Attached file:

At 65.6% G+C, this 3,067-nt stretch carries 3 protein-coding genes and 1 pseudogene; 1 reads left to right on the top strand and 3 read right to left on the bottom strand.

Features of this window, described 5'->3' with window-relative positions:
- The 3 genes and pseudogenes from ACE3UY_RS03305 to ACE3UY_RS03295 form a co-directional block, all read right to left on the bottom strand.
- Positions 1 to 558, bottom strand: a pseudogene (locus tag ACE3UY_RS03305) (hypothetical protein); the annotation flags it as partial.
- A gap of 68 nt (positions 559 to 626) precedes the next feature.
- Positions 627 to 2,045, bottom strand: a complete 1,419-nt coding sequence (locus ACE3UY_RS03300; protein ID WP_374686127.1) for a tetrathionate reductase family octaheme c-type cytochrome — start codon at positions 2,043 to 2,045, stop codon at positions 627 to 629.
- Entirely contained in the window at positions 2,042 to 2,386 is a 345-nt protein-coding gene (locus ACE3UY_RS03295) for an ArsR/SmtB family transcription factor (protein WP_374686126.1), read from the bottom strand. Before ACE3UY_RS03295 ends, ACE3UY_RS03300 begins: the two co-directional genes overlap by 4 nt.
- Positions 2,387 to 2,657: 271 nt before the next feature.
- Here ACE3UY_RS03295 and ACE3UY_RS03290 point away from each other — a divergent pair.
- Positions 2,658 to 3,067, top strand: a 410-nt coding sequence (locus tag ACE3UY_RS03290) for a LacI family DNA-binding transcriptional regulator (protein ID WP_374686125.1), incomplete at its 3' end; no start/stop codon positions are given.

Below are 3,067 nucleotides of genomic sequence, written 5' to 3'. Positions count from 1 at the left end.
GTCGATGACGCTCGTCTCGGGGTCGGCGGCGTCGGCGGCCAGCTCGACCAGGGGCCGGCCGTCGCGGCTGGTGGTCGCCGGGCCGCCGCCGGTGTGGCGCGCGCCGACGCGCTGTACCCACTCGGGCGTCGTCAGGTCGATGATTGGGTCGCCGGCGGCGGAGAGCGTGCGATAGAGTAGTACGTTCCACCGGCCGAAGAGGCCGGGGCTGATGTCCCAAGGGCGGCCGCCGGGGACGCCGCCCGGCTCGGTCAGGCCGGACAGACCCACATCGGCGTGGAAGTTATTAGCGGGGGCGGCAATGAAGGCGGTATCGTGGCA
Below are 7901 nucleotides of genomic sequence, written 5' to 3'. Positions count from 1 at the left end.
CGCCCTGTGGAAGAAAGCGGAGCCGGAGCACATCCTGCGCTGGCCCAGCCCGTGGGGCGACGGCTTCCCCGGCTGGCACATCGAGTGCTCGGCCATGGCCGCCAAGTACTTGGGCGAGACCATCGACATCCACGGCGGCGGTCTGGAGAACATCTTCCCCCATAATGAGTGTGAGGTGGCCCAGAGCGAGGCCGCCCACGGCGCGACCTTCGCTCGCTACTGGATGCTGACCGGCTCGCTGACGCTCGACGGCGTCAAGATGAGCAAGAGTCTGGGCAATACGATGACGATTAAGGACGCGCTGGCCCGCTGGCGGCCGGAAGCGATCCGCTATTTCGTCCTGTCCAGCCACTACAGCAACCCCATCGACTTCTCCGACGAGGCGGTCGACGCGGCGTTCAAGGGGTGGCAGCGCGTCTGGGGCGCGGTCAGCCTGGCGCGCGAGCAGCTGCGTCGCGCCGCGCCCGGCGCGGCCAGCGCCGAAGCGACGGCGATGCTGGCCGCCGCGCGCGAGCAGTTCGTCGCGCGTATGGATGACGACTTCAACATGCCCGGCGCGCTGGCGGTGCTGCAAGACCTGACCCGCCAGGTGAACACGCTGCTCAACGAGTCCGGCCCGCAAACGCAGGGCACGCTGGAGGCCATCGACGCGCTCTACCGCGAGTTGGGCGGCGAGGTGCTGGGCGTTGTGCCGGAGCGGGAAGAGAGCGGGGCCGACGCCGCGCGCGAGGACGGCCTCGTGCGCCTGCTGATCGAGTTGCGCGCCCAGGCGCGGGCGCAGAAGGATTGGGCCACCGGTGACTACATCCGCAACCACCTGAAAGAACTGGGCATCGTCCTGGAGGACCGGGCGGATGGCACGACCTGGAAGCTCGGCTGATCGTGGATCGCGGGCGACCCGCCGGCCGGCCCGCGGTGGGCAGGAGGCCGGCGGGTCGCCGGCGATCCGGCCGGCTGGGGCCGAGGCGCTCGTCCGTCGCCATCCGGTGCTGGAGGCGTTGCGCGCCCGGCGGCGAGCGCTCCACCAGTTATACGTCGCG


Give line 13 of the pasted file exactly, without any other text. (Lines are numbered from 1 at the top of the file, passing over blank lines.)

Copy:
Below are 7901 nucleotides of genomic sequence, written 5' to 3'. Positions count from 1 at the left end.